Overly dramatic? Perhaps. But not incorrect. Sometimes people just need a single push to gain the courage to challenge convention, and a Rays team with an impossible assignment in an AL East division with two behemoths in Boston and the Bronx was possibly the perfect team to do the pushing.
The Rays, who wound up winning 90 games with a stripped-down roster, made it OK for other clubs to adopt the idea. By year's end, the Twins, A's and Rangers had all used the opener (or as San Francisco Chronicle writer John Shea put it in a tweet, the A's tried to "Sergio Romo their way through" a game in early September) a handful of times. A few other clubs used it as a one-off.

But the real effect of the opener was most pronounced in the playoffs. The A's tried a variation of the theme -- a sort of hodgepodge opener/bullpen-day experience, in that Lou Trivino pitched three innings in relief of "starter" Liam Hendriks, who went one inning -- in the AL Wild Card Game against the Yankees. The Brewers, who went with the phrase "initial out-getter" as opposed to "opener," basically tried to bullpen their way to the World Series, reaching Game 7 of the NLCS.
That the results were mixed is beside the point in the big picture, because executives and managers from at least one-third of MLB teams -- including the Rays, Twins, A's, Brewers, Rangers, Pirates, Giants, Tigers, Blue Jays, Padres and Marlins -- have publicly expressed some level of openness to openers in the 2019 season.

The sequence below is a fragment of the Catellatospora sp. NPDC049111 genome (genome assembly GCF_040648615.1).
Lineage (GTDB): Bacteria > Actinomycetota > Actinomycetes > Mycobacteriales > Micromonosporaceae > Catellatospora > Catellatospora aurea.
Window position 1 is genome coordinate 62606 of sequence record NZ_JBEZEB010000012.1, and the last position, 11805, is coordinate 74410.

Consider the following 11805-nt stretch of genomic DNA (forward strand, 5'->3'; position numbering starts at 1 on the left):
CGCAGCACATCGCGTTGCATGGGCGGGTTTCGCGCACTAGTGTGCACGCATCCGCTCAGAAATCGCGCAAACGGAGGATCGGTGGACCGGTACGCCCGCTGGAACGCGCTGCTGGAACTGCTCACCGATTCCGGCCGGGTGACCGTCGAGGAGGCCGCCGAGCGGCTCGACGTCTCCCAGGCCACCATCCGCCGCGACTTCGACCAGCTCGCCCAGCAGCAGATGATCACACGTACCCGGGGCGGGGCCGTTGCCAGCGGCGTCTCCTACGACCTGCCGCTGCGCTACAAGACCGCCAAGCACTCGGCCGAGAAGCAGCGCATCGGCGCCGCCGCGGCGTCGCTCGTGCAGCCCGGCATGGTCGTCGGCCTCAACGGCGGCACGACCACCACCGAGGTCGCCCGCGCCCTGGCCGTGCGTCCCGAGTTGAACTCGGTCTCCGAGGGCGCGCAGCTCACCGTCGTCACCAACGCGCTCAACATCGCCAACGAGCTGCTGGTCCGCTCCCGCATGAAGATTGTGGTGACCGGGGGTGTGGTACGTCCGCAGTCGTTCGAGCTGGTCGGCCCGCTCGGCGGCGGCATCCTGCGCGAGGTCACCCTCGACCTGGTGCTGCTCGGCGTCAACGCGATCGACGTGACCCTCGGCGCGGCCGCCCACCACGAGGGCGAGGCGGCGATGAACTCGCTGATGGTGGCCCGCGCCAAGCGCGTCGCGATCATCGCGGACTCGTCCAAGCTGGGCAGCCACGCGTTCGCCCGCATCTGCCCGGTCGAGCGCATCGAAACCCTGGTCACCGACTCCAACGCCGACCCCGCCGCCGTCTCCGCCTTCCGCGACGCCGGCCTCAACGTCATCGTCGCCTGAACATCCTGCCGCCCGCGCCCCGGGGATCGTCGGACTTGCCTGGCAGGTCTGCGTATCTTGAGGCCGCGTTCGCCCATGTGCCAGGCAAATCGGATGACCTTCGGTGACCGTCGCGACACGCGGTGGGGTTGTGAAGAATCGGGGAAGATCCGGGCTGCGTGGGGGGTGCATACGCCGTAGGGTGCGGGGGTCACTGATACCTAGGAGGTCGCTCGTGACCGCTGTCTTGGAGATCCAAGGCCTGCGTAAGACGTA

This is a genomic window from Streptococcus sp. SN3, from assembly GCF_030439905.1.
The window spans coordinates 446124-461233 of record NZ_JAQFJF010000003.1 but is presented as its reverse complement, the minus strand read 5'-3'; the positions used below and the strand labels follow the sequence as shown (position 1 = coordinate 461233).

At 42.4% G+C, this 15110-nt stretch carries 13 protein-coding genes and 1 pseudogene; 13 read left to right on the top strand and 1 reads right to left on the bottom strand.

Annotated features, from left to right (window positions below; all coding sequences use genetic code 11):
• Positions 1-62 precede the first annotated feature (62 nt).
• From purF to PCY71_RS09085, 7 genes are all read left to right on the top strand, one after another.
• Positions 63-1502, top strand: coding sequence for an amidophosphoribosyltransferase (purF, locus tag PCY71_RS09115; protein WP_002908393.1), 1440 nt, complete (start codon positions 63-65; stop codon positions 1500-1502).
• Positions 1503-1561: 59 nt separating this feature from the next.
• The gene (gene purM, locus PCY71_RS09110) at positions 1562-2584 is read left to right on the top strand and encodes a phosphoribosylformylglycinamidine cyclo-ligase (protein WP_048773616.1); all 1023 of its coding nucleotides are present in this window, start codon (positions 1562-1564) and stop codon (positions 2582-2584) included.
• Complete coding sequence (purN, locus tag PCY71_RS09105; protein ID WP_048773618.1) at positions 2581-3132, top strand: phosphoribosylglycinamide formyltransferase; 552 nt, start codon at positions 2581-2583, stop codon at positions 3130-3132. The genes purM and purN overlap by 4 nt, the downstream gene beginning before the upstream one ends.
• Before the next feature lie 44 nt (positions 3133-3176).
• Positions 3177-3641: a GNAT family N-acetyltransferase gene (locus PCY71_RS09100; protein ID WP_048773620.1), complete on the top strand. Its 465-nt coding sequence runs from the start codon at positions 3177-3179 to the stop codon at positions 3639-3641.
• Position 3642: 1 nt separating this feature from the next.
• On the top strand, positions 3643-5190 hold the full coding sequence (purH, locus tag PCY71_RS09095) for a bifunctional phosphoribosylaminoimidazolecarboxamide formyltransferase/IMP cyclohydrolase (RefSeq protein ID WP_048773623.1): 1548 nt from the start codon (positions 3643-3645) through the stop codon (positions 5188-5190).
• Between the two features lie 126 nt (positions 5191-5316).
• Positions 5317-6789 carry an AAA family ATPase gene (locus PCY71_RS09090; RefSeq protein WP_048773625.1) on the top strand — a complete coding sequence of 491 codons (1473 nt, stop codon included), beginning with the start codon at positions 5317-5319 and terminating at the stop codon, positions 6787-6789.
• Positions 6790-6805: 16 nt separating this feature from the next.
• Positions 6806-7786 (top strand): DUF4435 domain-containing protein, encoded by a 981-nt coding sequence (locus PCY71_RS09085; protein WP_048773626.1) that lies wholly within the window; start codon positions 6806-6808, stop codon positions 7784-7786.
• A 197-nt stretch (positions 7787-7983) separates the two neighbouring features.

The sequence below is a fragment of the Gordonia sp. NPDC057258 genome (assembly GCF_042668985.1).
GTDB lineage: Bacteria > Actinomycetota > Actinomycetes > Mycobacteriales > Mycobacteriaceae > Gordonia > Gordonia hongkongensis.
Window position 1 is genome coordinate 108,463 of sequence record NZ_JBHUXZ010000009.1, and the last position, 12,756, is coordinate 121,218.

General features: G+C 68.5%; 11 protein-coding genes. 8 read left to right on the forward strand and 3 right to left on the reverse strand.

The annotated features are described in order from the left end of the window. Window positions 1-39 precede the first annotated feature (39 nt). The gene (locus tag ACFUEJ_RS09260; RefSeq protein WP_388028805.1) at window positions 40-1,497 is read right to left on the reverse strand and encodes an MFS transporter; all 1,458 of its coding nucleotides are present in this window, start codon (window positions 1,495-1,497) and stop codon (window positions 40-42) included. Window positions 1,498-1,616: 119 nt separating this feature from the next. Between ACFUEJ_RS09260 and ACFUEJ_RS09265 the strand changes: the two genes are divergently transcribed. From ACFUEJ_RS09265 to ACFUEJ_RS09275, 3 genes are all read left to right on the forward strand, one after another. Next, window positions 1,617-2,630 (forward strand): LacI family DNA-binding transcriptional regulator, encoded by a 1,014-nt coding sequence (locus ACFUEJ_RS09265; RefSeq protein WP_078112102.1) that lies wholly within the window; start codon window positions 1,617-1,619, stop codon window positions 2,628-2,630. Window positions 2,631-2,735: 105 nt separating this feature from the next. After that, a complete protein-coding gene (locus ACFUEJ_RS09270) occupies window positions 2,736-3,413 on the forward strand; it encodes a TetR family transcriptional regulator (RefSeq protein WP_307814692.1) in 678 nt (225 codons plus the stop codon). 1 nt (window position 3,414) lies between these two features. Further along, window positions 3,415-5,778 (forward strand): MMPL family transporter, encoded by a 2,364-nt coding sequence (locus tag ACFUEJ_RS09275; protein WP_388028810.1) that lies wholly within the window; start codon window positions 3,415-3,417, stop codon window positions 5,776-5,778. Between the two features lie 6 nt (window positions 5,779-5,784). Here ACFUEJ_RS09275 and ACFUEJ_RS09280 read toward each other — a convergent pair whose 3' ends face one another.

"If we go in that direction," Pirates general manager Neal Huntington told reporters at the Winter Meetings, "it will take some conversations, it will take some explaining, it will take some buy-in, not only from those who are involved, but from those who are around it."

But those conversations will be a lot easier as a result of the Rays' example.
And it all points back to Romo's early embrace of the role.
Ironically, a guy in the late stages of a long career became the model of the modern pitcher. The Rays used Romo in every inning but the third in 2018 (he joked late in the season that he was going to go into a pregame pitchers meeting and demand he get the third inning that night). With the average start length continuing a decades-long downward trend, a reliever like Romo, employed at quite literally any point in the ballgame, is going to become more rule than exception.
"His contributions last year go beyond just what he did on the field," Rays vice president of baseball operations Chaim Bloom said. "I think they were really symbolized by his willingness and excitement, his eagerness to do what he did in Anaheim and really blaze a trail for a lot of our guys."

A year ago, you would have appeared insane to suggest that Romo -- not Ohtani -- would be the one to change baseball in 2018.
Hey, maybe that still sounds insane.
But look around. Listen to what other teams are saying about the opener. Observe the direction pitching roles are taking at a time when Snell won the Cy Young with only 180 2/3 innings pitched.
Things are changing. And someday, we're going to look back at Romo's performance on May 19, 2018, and say he ushered in quite possibly one of the biggest changes in baseball history.
"Let's see where it takes us," Romo said. "Do I think that it changes baseball completely? No. But I do think it makes it a little more fun. It's just another dang cool option. And if you've got guys who can do it and are willing to do it, why not?"

Anthony Castrovince has been a reporter for MLB.com since 2004. Read his columns, listen to his podcast and follow him on Twitter at @Castrovince.